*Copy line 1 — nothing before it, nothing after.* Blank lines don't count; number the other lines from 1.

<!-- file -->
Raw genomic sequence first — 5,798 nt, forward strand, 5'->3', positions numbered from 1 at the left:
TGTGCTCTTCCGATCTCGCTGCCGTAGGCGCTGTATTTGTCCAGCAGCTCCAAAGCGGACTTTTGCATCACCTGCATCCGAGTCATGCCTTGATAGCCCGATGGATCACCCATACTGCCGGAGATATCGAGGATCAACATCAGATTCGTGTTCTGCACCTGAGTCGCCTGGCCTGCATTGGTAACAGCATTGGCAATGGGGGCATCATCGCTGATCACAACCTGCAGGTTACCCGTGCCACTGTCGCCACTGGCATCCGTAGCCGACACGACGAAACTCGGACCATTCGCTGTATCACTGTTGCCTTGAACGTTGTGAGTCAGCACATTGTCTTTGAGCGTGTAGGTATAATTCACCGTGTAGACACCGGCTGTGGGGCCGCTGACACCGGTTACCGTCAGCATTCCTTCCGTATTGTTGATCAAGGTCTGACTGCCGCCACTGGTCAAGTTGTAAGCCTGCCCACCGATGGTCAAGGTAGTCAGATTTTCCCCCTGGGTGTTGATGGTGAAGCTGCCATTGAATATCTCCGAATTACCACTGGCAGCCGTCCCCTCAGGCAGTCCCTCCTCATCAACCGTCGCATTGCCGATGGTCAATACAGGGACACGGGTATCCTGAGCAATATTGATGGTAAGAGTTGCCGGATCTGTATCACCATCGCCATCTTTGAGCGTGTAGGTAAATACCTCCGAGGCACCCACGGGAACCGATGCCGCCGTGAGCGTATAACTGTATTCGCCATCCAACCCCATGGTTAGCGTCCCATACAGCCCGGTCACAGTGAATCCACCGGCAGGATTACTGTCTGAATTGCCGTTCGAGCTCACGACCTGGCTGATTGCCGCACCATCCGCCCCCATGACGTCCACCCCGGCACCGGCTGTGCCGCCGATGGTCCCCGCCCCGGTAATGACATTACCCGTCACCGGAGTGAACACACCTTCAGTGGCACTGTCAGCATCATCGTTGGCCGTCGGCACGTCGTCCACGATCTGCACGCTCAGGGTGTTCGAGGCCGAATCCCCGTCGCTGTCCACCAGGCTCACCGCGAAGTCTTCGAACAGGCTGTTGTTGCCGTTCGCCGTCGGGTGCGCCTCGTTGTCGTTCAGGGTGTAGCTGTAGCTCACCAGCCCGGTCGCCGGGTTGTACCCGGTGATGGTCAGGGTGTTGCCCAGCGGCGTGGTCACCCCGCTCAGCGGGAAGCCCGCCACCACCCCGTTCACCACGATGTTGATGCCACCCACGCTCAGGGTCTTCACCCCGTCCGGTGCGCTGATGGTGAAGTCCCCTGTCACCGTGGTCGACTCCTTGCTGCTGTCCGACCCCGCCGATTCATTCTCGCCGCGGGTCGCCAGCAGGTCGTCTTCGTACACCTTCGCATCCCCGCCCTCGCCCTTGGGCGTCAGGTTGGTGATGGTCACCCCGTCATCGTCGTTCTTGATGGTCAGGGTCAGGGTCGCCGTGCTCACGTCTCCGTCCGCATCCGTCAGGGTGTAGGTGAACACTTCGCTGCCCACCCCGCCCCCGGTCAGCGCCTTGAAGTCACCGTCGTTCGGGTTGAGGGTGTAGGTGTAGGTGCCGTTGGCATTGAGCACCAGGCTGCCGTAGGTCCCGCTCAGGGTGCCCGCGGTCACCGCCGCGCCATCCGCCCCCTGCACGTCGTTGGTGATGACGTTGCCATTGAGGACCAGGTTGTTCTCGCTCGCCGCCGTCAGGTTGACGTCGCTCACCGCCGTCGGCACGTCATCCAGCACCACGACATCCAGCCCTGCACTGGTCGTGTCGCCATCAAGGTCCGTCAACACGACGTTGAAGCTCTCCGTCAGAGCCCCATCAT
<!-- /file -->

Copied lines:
Raw genomic sequence first — 5,798 nt, forward strand, 5'->3', positions numbered from 1 at the left: